These two factors, rising rents and the rising minimum wage, are combining to produce what will be a bifurcation in the city's restaurants: a move towards smaller, high-end restaurants that are attractive to those who can afford them and to more numerous, smaller, almost self service type affairs. This may be a logical conclusion – although who is to say that the restaurant business has ever behaved in a logical fashion in the past?

Having said that, I heard of plenty of companies planning new, large openings, companies either unaware of the rising costs or able to make savings that do not appear obvious. These may revolve principally around trying to take in too many customers for the kitchen to accommodate or by adding sessions when the restaurant has been closed. Both can, and in my case did, lead to disappointment.

Clare de Boer, Jess Shadbolt and Annie Shi run King on King Street, SoHo, having made their way here via diverse routes. The first two met in London, working at The Clove Club and the River Café respectively before meeting Shi, formerly a derivatives trader with JP Morgan. While looking at a potential site in Chinatown, Shi dropped into what was the dark interior of this now entirely white restaurant, complete with an open kitchen, for a drink and persuaded the owner to part with it. (A short summation of what I am sure was a far more complicated process.)

The restaurant, on a corner site that also accommodates plenty of tables outside, comes into its own when the evenings are warm, as it was on the night we ate there. And this, coupled with the fact that the week before had been Yom Kippur that had kept many of their Jewish customers at home, led to a huge spike in numbers that the kitchen seemed to have trouble coping with. Certainly, my ricotta ravioli was far from perfect as was another first course, which I asked for as my main course, grilled ox tongue with lentils. This was, to a certain extent, compensated for by the charm of the service and two terrific wines, a Cassis 2015 and a mature 2011 Terrebrune Bandol.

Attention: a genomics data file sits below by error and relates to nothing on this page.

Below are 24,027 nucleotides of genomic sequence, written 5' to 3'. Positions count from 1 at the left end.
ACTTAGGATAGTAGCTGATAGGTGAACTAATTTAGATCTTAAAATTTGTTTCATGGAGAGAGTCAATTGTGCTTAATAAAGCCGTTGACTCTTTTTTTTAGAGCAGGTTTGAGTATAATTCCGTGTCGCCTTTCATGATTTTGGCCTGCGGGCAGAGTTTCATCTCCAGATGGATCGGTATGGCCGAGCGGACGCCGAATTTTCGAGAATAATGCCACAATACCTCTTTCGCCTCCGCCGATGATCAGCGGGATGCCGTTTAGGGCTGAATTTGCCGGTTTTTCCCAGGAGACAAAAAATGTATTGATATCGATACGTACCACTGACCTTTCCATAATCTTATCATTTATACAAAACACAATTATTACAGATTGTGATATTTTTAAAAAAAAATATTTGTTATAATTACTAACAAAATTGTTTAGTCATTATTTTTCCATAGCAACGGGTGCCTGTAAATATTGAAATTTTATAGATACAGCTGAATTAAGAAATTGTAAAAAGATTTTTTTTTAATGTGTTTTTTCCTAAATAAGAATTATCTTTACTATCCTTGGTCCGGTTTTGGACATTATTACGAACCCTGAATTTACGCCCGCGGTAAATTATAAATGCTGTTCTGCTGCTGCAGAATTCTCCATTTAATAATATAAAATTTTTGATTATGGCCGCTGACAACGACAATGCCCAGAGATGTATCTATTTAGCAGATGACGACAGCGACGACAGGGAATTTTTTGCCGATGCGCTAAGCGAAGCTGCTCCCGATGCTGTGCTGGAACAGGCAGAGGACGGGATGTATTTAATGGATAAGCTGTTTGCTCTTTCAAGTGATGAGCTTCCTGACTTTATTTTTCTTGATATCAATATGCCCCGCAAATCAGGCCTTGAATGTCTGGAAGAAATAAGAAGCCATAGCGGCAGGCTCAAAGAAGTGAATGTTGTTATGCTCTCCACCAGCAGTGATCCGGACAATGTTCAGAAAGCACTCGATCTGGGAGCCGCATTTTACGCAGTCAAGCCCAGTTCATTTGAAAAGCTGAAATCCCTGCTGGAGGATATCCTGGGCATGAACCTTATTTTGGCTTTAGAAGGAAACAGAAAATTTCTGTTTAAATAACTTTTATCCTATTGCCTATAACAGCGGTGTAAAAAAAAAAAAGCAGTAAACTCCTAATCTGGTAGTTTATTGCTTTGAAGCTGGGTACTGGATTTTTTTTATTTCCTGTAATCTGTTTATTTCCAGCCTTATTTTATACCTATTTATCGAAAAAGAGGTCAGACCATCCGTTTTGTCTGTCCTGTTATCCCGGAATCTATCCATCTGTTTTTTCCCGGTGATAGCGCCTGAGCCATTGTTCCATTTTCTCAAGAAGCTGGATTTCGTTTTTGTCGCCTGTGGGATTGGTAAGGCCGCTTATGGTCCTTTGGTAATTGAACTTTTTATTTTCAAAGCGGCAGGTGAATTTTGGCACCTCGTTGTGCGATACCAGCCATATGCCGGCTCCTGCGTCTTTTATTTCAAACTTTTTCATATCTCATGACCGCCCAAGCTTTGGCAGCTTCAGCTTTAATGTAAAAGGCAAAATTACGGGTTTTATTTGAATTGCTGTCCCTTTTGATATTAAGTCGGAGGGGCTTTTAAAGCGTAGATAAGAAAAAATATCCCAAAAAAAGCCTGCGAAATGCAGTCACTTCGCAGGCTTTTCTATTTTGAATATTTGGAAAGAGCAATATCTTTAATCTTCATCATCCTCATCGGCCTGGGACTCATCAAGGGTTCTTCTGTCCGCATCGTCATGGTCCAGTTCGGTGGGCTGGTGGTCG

Estela is located in a narrow room upstairs on East Houston Street and has established a name for itself as a dinner location but the chef here, Ignacio Mattes, has now decided to open for lunch on Fridays only. Anyone planning a boozy 'POETS' day session (piss off early, tomorrow's Saturday) will be well advised to choose here as their wine list is fascinating: mature Chablis from Raveneau, the 2002 at US$725, and far less expensive wines from the Czech Republic, Slovenia and Slovakia as well as an extensive selection from Spain and Italy, a list carefully compiled by Thomas Carter, Mattes' business partner.

If, however, you want a quick lunch – as I did with an old friend from London – then it would be advisable to let the waiting staff know right at the outset. That way you will not have to wait over an hour for two courses which included two salads – a burrata with salsa verde and a very good combination of endive, walnuts and anchovy – followed by a plate of arroz negro with romesco and a 'sandwich' of fried black pudding that should have come much more swiftly.

There is a fear among those in the hospitality industry that rising rents and the higher hourly minimum wage will lead to one inevitable conclusion – the loss of the independent restaurant. Restaurants could become the preserve of groups, hotels or chains, an outcome that would be a lasting loss for this city.